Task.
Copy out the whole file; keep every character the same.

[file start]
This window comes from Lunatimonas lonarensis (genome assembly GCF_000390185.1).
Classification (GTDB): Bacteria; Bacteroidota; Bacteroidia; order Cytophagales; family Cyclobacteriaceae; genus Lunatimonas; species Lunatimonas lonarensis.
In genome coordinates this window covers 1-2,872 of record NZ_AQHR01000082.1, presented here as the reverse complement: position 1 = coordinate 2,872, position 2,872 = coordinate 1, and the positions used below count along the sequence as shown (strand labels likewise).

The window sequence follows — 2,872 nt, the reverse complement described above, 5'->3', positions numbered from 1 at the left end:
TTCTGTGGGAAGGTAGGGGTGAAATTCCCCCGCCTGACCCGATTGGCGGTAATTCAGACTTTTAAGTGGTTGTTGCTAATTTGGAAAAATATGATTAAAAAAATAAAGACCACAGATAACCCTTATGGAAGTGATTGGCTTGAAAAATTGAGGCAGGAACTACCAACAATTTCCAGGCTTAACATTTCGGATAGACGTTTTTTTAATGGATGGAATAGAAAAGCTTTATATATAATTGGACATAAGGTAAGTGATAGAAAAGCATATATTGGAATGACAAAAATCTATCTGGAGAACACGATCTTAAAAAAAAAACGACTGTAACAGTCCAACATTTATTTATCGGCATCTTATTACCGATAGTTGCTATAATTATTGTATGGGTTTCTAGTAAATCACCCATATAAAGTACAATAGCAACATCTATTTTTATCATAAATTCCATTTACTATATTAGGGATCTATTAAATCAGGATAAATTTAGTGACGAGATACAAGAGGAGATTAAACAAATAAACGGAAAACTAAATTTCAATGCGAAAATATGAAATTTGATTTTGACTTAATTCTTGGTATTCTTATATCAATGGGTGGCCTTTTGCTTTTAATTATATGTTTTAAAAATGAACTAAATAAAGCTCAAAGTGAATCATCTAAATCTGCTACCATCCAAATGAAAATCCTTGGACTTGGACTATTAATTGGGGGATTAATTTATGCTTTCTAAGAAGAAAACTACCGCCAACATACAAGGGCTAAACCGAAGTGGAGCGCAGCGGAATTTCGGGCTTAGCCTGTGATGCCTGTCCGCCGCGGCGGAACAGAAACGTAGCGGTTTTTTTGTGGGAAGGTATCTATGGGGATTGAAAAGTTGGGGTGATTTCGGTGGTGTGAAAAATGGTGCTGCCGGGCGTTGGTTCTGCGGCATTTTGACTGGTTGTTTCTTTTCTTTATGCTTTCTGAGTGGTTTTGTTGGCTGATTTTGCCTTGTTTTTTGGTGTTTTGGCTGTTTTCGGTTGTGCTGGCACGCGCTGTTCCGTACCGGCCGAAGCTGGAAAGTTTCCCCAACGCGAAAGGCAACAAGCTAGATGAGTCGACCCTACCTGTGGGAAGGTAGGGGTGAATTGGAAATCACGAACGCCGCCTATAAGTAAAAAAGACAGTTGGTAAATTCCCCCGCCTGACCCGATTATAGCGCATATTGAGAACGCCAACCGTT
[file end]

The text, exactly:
This window comes from Lunatimonas lonarensis (genome assembly GCF_000390185.1).
Classification (GTDB): Bacteria; Bacteroidota; Bacteroidia; order Cytophagales; family Cyclobacteriaceae; genus Lunatimonas; species Lunatimonas lonarensis.
In genome coordinates this window covers 1-2,872 of record NZ_AQHR01000082.1, presented here as the reverse complement: position 1 = coordinate 2,872, position 2,872 = coordinate 1, and the positions used below count along the sequence as shown (strand labels likewise).

The window sequence follows — 2,872 nt, the reverse complement described above, 5'->3', positions numbered from 1 at the left end:
TTCTGTGGGAAGGTAGGGGTGAAATTCCCCCGCCTGACCCGATTGGCGGTAATTCAGACTTTTAAGTGGTTGTTGCTAATTTGGAAAAATATGATTAAAAAAATAAAGACCACAGATAACCCTTATGGAAGTGATTGGCTTGAAAAATTGAGGCAGGAACTACCAACAATTTCCAGGCTTAACATTTCGGATAGACGTTTTTTTAATGGATGGAATAGAAAAGCTTTATATATAATTGGACATAAGGTAAGTGATAGAAAAGCATATATTGGAATGACAAAAATCTATCTGGAGAACACGATCTTAAAAAAAAAACGACTGTAACAGTCCAACATTTATTTATCGGCATCTTATTACCGATAGTTGCTATAATTATTGTATGGGTTTCTAGTAAATCACCCATATAAAGTACAATAGCAACATCTATTTTTATCATAAATTCCATTTACTATATTAGGGATCTATTAAATCAGGATAAATTTAGTGACGAGATACAAGAGGAGATTAAACAAATAAACGGAAAACTAAATTTCAATGCGAAAATATGAAATTTGATTTTGACTTAATTCTTGGTATTCTTATATCAATGGGTGGCCTTTTGCTTTTAATTATATGTTTTAAAAATGAACTAAATAAAGCTCAAAGTGAATCATCTAAATCTGCTACCATCCAAATGAAAATCCTTGGACTTGGACTATTAATTGGGGGATTAATTTATGCTTTCTAAGAAGAAAACTACCGCCAACATACAAGGGCTAAACCGAAGTGGAGCGCAGCGGAATTTCGGGCTTAGCCTGTGATGCCTGTCCGCCGCGGCGGAACAGAAACGTAGCGGTTTTTTTGTGGGAAGGTATCTATGGGGATTGAAAAGTTGGGGTGATTTCGGTGGTGTGAAAAATGGTGCTGCCGGGCGTTGGTTCTGCGGCATTTTGACTGGTTGTTTCTTTTCTTTATGCTTTCTGAGTGGTTTTGTTGGCTGATTTTGCCTTGTTTTTTGGTGTTTTGGCTGTTTTCGGTTGTGCTGGCACGCGCTGTTCCGTACCGGCCGAAGCTGGAAAGTTTCCCCAACGCGAAAGGCAACAAGCTAGATGAGTCGACCCTACCTGTGGGAAGGTAGGGGTGAATTGGAAATCACGAACGCCGCCTATAAGTAAAAAAGACAGTTGGTAAATTCCCCCGCCTGACCCGATTATAGCGCATATTGAGAACGCCAACCGTT